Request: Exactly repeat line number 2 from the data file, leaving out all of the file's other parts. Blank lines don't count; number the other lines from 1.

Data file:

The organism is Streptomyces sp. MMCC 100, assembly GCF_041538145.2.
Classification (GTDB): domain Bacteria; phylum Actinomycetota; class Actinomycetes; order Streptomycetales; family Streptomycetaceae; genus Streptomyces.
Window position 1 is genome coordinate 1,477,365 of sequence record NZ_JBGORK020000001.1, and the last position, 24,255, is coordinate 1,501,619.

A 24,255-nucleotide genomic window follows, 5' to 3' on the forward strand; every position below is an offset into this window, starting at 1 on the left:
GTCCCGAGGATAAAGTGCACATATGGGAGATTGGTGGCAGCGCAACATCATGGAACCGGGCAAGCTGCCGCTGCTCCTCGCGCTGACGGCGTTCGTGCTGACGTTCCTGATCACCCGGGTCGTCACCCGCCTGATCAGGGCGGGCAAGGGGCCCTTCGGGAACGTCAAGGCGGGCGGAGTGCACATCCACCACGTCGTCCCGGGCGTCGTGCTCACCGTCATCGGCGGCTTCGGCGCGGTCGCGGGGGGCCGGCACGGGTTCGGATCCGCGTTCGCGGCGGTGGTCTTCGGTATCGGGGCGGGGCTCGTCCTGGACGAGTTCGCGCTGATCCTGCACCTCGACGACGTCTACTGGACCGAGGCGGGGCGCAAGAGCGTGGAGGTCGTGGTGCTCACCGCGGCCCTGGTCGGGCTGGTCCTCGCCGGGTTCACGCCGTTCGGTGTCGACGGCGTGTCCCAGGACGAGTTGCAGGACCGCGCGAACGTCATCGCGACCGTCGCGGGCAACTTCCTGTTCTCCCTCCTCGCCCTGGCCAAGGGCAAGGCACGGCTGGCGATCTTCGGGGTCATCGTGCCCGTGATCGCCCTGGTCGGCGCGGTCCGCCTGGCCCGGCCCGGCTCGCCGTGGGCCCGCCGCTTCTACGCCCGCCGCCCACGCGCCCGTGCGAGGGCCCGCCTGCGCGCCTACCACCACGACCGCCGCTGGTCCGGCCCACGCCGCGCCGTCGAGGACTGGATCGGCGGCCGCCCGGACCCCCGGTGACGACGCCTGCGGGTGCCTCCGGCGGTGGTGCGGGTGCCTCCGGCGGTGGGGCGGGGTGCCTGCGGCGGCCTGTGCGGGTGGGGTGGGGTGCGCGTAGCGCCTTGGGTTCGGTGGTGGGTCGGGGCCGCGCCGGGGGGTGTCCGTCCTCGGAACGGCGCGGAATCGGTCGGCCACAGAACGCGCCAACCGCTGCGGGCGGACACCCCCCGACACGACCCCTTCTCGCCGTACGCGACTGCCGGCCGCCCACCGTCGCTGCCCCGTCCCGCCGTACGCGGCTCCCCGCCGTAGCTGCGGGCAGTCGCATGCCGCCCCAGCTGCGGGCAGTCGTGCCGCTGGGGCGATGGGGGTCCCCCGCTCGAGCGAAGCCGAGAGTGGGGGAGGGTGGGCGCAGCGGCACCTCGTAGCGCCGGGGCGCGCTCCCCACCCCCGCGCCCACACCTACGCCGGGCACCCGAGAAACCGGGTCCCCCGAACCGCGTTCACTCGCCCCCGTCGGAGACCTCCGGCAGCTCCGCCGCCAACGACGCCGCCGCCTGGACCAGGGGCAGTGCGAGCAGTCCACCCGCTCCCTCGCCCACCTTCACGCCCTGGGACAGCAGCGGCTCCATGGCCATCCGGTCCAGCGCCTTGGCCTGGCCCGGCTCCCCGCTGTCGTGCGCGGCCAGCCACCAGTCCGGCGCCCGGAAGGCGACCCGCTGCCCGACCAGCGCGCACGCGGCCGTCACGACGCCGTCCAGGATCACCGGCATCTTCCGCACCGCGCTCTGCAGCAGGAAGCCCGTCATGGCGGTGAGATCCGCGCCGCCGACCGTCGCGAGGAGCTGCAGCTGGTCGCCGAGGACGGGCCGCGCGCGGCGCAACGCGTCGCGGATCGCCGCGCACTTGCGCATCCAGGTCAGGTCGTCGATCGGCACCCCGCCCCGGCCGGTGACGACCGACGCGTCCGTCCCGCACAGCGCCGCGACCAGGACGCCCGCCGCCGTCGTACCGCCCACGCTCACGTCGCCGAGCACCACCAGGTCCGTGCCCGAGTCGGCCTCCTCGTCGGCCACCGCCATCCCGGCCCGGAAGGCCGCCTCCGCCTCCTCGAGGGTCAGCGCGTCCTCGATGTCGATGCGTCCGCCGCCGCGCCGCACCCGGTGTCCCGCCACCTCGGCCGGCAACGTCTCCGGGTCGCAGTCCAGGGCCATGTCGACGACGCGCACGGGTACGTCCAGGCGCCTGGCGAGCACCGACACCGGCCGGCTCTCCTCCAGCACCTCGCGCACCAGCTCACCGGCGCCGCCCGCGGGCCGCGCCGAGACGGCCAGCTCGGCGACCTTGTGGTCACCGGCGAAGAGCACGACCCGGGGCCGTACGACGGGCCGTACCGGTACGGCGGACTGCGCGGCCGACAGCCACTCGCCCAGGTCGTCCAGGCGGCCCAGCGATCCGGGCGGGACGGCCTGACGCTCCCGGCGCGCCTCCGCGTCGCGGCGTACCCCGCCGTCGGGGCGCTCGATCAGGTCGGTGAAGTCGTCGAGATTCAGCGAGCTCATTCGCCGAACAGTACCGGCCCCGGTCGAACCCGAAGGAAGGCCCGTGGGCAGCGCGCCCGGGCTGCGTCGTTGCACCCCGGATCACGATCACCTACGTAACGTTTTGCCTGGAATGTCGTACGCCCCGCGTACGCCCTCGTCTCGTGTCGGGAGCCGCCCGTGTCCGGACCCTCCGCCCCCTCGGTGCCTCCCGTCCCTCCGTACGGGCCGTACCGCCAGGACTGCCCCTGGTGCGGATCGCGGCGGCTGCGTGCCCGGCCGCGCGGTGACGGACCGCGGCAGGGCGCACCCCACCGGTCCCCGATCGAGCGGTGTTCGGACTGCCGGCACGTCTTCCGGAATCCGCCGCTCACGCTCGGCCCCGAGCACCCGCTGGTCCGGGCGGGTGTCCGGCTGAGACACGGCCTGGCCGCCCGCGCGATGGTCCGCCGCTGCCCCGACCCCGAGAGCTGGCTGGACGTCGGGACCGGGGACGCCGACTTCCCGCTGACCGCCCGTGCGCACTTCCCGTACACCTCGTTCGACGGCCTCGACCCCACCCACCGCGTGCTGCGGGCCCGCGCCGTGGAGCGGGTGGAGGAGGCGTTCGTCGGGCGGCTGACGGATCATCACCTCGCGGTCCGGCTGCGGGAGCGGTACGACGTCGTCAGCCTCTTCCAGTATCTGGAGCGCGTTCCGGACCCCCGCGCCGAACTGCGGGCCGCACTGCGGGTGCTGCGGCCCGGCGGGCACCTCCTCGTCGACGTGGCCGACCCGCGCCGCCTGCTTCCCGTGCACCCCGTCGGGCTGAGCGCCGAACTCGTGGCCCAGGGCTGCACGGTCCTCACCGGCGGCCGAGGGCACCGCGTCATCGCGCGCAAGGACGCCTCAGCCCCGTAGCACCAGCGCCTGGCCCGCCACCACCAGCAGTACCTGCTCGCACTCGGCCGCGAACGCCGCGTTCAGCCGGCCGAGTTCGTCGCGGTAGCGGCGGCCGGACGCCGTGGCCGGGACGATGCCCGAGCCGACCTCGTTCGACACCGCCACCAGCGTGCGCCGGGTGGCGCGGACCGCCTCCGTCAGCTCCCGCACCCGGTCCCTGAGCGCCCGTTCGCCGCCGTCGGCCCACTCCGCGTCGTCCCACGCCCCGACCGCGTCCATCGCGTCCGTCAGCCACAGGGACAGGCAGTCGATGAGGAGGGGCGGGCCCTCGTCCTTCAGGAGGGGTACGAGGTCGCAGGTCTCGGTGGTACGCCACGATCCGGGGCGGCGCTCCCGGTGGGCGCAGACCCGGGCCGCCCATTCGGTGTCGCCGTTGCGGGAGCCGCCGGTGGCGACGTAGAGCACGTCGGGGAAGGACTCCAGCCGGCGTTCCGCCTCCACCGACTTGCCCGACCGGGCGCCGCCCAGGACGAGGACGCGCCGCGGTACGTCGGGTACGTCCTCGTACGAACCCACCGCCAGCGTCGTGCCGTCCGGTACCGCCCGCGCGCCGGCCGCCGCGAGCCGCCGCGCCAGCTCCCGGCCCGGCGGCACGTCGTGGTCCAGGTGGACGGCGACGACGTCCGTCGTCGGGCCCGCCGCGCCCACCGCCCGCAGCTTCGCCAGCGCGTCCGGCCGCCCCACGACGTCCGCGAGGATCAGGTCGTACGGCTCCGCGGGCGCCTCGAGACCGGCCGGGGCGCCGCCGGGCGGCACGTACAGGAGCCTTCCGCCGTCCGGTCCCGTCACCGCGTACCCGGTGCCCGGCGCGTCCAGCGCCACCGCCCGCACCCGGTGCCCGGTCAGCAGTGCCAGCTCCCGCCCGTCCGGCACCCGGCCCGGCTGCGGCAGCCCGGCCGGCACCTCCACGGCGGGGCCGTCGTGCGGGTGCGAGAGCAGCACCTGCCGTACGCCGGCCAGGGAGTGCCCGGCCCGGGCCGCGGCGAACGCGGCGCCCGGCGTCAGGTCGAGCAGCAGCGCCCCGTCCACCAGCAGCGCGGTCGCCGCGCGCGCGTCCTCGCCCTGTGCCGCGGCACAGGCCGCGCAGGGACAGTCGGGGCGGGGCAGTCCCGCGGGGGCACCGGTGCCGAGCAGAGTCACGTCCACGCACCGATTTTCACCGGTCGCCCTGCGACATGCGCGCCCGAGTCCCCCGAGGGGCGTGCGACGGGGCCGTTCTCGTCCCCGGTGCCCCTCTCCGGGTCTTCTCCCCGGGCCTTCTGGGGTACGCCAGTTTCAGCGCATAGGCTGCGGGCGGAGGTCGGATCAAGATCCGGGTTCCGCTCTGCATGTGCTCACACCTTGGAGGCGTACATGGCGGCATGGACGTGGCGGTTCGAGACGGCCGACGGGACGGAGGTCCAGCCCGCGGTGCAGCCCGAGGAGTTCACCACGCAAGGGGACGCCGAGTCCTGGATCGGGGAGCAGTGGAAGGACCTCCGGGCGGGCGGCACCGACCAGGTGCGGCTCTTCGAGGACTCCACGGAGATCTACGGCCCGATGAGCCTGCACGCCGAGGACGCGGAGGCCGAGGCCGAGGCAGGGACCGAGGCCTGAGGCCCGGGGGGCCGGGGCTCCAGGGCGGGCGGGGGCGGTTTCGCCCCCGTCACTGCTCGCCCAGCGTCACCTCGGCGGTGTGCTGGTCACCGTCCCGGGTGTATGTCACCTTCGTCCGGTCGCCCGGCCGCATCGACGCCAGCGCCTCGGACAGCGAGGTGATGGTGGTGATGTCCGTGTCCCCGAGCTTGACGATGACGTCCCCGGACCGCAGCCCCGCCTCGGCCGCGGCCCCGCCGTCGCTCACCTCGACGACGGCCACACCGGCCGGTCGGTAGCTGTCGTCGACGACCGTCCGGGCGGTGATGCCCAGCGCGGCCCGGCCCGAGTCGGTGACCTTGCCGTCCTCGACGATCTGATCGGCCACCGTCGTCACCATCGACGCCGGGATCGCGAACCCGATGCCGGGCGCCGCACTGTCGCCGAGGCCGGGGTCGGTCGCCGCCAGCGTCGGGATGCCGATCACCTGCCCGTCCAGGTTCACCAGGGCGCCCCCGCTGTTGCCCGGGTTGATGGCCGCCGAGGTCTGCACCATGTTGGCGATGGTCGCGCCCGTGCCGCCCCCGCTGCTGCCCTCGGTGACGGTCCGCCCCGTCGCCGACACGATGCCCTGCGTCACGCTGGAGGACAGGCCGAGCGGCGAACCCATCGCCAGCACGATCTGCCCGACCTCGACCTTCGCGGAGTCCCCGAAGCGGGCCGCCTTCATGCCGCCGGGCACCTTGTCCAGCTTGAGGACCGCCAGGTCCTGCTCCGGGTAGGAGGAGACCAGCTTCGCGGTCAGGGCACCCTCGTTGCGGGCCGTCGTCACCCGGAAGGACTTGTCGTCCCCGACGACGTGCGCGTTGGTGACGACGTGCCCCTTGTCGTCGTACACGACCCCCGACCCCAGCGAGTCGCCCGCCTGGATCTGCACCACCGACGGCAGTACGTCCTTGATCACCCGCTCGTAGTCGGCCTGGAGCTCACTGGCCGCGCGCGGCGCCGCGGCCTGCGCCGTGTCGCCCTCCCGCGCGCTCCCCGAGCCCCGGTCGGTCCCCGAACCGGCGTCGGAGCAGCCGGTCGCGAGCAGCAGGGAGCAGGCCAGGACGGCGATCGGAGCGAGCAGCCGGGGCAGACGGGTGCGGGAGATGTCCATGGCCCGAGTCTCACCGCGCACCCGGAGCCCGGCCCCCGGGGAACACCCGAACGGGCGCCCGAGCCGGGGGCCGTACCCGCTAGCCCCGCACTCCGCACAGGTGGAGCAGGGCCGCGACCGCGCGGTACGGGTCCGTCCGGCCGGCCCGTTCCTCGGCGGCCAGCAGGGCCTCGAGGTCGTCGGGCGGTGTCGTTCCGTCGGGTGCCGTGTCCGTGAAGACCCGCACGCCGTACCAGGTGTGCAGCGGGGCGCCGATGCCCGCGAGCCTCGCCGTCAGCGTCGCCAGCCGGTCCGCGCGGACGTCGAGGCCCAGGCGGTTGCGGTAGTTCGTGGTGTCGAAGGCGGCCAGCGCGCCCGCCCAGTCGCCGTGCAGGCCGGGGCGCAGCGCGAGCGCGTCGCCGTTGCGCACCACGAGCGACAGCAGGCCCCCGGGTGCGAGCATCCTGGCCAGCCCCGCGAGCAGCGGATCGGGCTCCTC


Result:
Classification (GTDB): domain Bacteria; phylum Actinomycetota; class Actinomycetes; order Streptomycetales; family Streptomycetaceae; genus Streptomyces.